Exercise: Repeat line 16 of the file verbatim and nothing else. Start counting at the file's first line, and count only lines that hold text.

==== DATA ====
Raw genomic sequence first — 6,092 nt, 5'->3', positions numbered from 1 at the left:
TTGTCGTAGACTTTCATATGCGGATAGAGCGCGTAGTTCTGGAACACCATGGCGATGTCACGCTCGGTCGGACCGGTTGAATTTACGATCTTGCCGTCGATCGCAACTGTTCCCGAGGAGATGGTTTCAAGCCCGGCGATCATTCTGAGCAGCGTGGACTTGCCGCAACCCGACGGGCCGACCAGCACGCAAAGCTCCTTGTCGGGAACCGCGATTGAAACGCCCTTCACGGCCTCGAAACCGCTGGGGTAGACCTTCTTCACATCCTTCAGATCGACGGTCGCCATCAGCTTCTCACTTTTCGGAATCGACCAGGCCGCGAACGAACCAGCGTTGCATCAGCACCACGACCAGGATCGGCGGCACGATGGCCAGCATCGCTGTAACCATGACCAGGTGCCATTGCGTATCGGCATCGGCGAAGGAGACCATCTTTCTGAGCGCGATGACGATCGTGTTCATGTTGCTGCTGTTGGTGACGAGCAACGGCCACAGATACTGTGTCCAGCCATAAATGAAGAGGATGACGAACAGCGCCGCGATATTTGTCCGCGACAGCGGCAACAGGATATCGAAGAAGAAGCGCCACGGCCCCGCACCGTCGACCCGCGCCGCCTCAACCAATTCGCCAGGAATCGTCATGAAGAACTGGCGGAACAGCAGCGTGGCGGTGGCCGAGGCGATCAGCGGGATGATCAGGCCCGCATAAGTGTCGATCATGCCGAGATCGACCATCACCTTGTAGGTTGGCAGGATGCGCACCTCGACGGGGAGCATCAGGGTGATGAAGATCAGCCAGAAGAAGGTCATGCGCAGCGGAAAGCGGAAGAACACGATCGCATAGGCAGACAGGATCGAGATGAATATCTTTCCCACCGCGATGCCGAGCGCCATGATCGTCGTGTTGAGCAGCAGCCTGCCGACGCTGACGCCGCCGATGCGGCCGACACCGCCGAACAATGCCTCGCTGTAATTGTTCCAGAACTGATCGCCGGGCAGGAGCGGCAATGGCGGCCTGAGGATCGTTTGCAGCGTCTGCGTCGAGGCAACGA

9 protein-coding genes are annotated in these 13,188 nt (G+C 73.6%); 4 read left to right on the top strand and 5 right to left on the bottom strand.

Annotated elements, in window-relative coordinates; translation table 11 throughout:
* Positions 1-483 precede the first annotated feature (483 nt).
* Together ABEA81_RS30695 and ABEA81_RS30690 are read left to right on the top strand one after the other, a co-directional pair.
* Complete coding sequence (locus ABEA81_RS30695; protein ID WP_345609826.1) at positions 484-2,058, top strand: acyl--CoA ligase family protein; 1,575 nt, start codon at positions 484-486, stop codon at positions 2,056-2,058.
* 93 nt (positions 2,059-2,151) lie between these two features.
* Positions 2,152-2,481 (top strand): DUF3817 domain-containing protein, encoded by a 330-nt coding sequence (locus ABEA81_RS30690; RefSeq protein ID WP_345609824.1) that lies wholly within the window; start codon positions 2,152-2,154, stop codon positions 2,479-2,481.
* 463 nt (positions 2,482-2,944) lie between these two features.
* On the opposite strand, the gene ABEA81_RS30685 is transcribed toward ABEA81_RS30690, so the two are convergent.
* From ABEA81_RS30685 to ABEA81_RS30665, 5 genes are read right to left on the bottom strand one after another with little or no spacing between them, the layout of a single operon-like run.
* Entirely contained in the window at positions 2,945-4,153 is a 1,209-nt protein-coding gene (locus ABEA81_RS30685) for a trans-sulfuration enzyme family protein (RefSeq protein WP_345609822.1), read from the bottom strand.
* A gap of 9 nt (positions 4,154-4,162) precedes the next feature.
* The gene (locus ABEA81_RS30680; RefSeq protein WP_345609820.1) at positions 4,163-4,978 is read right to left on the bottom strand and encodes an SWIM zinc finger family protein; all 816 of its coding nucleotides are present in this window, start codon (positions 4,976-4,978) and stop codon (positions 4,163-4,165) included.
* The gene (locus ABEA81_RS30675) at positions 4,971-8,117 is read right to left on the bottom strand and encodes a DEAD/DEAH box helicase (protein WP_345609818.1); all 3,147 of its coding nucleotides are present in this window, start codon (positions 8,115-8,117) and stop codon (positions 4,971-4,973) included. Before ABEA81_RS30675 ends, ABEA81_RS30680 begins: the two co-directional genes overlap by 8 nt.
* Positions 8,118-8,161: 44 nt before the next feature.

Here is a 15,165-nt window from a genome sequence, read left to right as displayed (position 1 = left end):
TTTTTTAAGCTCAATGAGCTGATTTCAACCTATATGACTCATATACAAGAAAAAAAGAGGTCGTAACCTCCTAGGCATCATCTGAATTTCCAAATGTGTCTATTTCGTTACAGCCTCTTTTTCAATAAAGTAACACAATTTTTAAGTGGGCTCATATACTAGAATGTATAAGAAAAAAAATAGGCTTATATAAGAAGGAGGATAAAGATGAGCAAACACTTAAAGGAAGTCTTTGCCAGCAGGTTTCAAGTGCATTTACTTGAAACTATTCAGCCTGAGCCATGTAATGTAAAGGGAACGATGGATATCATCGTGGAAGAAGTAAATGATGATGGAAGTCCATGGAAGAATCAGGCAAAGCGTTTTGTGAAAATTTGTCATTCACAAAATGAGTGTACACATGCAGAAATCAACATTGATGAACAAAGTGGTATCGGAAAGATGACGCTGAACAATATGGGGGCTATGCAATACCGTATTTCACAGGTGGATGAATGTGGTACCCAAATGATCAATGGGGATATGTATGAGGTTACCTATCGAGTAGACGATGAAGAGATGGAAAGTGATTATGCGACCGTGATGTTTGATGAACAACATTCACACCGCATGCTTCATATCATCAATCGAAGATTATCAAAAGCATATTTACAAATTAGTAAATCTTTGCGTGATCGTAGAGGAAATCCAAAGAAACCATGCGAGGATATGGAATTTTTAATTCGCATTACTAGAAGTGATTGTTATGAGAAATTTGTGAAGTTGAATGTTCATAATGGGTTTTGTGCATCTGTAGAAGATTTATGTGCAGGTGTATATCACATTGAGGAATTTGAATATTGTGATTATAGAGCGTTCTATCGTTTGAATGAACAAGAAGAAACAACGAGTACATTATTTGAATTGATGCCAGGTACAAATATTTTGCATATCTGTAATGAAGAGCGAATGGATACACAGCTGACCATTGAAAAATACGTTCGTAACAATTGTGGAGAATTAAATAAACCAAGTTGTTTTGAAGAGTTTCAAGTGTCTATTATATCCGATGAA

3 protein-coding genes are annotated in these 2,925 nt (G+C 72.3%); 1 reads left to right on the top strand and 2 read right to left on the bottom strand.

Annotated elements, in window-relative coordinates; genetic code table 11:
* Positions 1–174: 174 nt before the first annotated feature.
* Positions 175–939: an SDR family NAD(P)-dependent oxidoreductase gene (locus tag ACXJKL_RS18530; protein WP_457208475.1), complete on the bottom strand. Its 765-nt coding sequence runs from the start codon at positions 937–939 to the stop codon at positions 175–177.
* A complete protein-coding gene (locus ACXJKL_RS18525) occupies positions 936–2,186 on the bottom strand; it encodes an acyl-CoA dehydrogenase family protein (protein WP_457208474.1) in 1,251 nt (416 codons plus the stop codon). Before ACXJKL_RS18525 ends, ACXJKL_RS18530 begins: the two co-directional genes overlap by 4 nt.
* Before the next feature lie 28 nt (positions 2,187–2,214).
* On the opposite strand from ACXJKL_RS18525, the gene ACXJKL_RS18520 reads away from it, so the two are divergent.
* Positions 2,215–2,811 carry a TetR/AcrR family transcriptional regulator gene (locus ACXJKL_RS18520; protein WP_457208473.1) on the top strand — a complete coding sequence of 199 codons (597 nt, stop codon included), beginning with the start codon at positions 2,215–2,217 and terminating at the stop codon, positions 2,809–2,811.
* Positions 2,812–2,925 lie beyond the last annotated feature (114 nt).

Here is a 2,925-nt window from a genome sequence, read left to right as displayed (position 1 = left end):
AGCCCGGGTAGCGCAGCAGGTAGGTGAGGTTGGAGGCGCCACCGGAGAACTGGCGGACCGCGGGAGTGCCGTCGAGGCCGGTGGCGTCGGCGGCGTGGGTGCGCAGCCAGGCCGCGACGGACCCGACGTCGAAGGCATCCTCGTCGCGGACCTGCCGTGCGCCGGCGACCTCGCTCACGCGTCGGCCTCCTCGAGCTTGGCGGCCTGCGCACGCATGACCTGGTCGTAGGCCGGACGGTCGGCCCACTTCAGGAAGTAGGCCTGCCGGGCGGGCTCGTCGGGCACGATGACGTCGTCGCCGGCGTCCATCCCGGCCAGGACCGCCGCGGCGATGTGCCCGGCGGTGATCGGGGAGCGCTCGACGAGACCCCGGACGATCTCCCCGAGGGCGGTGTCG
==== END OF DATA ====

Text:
* The gene (locus ABEA81_RS30675) at positions 4,971-8,117 is read right to left on the bottom strand and encodes a DEAD/DEAH box helicase (protein WP_345609818.1); all 3,147 of its coding nucleotides are present in this window, start codon (positions 8,115-8,117) and stop codon (positions 4,971-4,973) included. Before ABEA81_RS30675 ends, ABEA81_RS30680 begins: the two co-directional genes overlap by 8 nt.